The church in West Overton was filled to capacity on Thursday 1st September for the funeral of Rev Gill MacKichan who died in Lockeridge on Saturday 20th August.
Gillian MacKichan, always known as Gill, was born in 1934 in London. Her early years were dominated by the Second World War, with evacuation first to Yorkshire and then to a boarding school, where she became Head Girl. She was passionate about sport and chose a career in Physical Education, training at Bedford College. Shortly after qualifying she met Alan MacKichan and they married in 1959. Alan was teaching at Marlborough College and Gill taught PE at Marlborough Grammar school until their sons Ian and Andrew were born.
In 1965 Alan became Housemaster of Summerfield House at the College, where Gill flourished in her caring role as Housemaster’s wife. Their house was chosen to welcome girls when the school pioneered co-education. Former pupils remember with fondness and gratitude an elegant woman who put you instantly at ease and was always ready to listen and advise when necessary.
During this time Gill decided to change career. She trained as a Samaritan and then became a social worker, based at the Princess Margaret hospital in Swindon, specialising in foster care.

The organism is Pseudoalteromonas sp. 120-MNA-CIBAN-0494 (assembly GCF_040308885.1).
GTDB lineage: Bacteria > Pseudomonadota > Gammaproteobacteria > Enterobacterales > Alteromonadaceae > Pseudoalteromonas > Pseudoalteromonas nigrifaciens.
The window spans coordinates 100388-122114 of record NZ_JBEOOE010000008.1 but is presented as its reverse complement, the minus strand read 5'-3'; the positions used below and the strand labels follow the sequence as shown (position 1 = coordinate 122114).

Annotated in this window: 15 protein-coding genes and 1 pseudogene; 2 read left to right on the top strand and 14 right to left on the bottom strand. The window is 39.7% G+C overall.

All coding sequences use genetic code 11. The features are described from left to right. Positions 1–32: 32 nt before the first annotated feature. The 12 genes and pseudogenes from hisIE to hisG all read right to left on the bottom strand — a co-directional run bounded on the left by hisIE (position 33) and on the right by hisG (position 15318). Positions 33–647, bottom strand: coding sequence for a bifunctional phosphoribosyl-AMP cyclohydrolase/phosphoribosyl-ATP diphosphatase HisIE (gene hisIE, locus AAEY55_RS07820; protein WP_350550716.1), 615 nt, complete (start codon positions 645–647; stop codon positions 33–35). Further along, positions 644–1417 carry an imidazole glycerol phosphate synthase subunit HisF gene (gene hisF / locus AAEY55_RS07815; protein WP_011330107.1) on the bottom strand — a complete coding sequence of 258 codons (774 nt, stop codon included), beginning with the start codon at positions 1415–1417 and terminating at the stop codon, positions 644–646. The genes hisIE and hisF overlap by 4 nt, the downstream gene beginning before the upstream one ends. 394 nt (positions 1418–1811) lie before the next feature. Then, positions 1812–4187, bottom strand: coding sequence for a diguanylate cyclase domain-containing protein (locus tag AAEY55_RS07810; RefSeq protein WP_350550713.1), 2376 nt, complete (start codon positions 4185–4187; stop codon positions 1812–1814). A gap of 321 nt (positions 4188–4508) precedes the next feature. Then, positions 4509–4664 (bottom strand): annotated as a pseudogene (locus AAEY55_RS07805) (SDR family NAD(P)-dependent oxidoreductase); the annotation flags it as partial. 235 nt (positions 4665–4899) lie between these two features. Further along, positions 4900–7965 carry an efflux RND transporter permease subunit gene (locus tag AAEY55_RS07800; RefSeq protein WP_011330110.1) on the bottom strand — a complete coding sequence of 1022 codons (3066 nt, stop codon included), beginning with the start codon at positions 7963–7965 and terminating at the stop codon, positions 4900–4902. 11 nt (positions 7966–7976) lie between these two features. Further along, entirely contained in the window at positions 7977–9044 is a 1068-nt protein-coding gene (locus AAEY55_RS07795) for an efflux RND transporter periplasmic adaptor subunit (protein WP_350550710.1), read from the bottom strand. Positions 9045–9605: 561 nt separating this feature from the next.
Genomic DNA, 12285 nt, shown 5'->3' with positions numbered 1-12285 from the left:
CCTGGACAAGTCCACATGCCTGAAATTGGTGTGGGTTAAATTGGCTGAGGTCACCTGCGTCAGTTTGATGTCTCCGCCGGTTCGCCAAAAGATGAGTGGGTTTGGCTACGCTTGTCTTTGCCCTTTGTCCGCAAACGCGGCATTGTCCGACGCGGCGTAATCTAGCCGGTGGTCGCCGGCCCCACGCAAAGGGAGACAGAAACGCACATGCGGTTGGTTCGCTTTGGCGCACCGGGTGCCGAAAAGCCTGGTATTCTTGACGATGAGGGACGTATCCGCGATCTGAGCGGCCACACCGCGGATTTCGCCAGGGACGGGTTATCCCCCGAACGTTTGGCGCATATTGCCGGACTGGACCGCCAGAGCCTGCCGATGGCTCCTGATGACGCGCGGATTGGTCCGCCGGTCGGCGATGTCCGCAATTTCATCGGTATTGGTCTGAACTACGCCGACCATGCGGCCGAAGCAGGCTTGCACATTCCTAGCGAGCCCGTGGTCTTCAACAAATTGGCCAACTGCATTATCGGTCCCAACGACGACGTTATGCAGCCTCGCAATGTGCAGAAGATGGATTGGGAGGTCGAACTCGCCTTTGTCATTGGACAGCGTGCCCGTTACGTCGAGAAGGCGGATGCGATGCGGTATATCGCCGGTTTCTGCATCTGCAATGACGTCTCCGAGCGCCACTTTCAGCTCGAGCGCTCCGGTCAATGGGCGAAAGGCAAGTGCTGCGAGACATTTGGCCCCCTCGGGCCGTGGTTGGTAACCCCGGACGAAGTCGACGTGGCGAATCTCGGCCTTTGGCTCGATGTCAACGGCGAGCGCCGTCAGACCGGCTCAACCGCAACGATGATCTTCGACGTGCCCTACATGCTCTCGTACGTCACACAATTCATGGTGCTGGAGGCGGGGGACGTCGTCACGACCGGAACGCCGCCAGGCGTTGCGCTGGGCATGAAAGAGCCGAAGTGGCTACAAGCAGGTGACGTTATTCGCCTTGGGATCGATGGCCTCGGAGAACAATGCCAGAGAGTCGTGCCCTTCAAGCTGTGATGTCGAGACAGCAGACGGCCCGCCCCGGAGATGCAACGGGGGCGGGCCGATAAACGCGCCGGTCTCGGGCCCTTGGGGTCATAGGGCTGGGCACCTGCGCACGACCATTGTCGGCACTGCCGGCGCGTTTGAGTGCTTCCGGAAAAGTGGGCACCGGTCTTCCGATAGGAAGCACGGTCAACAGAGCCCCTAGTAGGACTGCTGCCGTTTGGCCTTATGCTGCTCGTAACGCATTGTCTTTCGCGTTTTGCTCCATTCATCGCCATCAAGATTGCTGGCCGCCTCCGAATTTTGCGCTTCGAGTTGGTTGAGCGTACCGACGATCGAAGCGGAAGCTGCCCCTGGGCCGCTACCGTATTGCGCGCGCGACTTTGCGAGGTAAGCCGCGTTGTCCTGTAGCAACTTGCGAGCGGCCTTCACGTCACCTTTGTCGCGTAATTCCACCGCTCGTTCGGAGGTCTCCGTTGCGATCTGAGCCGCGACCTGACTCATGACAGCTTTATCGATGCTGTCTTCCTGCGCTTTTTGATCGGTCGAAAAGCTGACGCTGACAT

In 1982 Alan moved to Haileybury College in Hertfordshire as Deputy Headmaster. Gill then worked in Harlow in the Essex child guidance team.
In 1992 Alan retired and they returned to Wiltshire living at West Bailey in Lockeridge. Gill worked in adoption placement in Swindon.
Since the late 80’s she had been contemplating ordination as a priest in the Church of England. She trained part-time while continuing her social work and was ordained as a deacon in Salisbury Cathedral in 1993 and then as a priest in 1994, one of the very first women to be ordained in the Church of England. She served the Kennet churches for the next 20 years.
Gill was always well informed about politics and national and international events. She was a voracious reader particularly of novels, poetry and history. She loved art.
Her strong social conscience was played out particularly in her support of the Trussell Trust. Equality in all its forms was an important issue for her.
Gill had a lifelong passion for horses and she was never without one from her teenage years until her late 70’s when her hips got the better of her. She was regularly seen around the parish on her beloved Rosie. Dogs were also an important part of her life.
Gill was a colourful character; she loved bright dramatic clothes. She was an enthusiastic, lively and interesting woman. Above all she was a kind and loving friend to all she met.
Alan died in 2003. Gill is survived by Ian, Andrew and her three grandchildren, Millie, Alexander and Hugo.